However, beware of conspiracy theories. In an interesting article, the scientific journalist Brandon Keim discusses conflicts of interests in bio-medical science with a balanced view. He reminds that a conflict of interest is not enough to throw scientific results to trash. Most of scientists don’t have the luxury to refuse money, and yet their research can provide great and needed knowledge. Despite being submitted to pressure, from funders or other, a scientist will always be free to perform ethical and quality research, and provide reliable results.
Not only money affect judgement and behaviour. Affective relationships can be a major issue in science too. Dating your supervisor before your thesis presentation, reviewing an article from your stepmom… tough situations to handle.
In the end, effect of conflict of interests on research are highly dependent on the scientist, and its integrity. The point is to be aware of the different interests driving our action and as scientists, our research. Conflict of interests is the meeting of science and personal values, and therefore are personal.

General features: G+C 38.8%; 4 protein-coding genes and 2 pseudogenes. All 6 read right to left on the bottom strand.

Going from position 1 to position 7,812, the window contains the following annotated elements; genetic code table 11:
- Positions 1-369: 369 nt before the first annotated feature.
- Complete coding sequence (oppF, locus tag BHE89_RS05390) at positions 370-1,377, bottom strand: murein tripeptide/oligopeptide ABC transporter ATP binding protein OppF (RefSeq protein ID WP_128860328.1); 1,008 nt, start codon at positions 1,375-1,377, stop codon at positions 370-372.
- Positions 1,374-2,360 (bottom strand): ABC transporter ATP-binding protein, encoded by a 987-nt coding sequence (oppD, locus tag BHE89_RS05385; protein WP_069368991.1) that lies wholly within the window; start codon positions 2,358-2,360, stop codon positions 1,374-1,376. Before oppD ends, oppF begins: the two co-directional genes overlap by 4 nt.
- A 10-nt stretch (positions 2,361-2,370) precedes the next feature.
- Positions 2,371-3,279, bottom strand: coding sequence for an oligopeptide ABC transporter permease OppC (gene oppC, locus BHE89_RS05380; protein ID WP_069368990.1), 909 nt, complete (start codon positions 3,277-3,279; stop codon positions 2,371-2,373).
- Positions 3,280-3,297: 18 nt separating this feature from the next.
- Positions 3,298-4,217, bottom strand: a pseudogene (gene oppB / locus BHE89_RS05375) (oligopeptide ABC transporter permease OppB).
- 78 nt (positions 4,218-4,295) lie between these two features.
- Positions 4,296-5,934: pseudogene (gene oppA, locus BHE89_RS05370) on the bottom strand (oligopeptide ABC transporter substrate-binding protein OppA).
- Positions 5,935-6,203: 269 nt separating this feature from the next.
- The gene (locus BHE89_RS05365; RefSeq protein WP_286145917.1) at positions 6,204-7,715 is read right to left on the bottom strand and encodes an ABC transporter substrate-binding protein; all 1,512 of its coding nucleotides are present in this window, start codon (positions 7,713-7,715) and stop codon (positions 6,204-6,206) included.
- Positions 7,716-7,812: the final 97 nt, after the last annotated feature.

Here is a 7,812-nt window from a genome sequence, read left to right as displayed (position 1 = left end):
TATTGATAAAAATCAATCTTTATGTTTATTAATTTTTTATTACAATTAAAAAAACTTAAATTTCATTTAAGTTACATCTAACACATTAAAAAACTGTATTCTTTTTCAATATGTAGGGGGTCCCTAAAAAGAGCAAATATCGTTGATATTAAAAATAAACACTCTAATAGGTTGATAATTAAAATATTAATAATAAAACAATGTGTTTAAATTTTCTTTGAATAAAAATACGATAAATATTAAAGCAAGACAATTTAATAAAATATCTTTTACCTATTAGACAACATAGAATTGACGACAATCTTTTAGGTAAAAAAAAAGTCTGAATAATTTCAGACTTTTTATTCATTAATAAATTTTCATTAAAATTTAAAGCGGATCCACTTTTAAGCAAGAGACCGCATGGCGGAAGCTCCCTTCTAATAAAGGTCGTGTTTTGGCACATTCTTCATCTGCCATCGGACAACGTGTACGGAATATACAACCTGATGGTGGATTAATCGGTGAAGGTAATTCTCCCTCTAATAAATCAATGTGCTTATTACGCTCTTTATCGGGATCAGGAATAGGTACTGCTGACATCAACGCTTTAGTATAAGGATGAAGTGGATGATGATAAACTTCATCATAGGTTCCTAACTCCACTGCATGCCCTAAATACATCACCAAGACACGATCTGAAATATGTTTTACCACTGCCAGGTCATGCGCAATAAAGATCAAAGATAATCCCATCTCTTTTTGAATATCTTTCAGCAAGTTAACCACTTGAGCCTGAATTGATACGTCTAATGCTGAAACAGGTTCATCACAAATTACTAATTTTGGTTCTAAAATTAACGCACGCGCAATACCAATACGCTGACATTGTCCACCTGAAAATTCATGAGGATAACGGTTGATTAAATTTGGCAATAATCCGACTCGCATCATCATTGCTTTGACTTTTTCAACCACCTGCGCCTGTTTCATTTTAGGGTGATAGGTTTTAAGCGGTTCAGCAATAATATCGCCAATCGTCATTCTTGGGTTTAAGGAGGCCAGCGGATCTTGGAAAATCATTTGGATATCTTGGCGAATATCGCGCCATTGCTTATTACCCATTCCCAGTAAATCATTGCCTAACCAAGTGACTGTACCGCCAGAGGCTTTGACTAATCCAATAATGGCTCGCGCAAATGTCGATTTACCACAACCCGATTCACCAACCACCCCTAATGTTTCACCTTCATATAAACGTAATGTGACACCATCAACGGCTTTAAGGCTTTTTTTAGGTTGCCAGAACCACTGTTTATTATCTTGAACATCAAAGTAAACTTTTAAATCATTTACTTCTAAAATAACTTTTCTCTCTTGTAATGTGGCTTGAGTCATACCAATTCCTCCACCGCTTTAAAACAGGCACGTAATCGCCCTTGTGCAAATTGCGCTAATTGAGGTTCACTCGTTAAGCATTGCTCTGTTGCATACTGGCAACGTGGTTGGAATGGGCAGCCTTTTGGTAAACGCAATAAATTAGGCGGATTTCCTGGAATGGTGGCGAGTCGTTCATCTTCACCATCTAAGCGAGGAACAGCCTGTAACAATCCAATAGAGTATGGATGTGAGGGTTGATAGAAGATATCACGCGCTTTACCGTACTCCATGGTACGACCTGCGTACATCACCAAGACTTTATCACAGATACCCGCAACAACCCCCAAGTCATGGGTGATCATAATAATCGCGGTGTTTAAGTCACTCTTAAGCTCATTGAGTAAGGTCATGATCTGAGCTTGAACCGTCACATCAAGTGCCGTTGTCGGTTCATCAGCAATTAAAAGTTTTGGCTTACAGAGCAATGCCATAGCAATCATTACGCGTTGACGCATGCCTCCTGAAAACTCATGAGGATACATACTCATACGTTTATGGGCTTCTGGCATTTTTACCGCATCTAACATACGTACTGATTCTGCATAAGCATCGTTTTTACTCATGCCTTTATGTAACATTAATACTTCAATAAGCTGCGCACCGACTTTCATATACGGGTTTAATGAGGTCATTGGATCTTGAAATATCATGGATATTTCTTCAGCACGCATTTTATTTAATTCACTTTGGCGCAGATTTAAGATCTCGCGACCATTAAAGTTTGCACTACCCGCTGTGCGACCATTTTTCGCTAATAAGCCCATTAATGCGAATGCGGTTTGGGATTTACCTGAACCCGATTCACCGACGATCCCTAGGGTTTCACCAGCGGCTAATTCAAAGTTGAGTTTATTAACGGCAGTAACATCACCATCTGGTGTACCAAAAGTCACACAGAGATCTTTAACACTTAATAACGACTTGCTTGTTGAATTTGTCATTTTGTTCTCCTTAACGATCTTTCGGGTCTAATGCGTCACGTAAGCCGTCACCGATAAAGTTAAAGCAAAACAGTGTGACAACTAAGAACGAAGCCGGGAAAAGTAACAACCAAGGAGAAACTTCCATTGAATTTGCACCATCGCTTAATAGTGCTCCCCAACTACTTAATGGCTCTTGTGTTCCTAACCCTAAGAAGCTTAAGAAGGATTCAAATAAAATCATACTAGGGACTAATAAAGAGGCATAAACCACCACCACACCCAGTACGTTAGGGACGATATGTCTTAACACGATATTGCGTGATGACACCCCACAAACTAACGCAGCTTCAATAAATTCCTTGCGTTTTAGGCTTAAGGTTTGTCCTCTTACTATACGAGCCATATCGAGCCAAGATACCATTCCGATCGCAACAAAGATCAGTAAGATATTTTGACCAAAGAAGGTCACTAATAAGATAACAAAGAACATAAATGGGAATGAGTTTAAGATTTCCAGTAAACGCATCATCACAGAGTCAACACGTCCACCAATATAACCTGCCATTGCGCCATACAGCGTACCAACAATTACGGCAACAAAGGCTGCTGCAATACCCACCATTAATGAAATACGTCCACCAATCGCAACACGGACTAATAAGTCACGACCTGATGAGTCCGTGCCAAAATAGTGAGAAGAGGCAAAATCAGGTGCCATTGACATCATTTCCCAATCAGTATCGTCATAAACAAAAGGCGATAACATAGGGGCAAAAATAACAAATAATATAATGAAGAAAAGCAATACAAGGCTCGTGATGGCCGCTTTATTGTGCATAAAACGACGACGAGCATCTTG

Self-questioning appears an essential white-flag to put an end to this kind of conflict. Whatever the questions, whatever the answers, the one thing that matters is inner peace, exactly like in Kung-Fu.
Wade, L., Whitehead, H., & Weilgart, L. (2010). Conflict of interest in research on anthropogenic noise and marine mammals: Does funding bias conclusions?. Marine Policy, 34(2), 320-327.
Wired article, Brandon Keim : https://www.wired.com/2007/10/when-is-a-confl/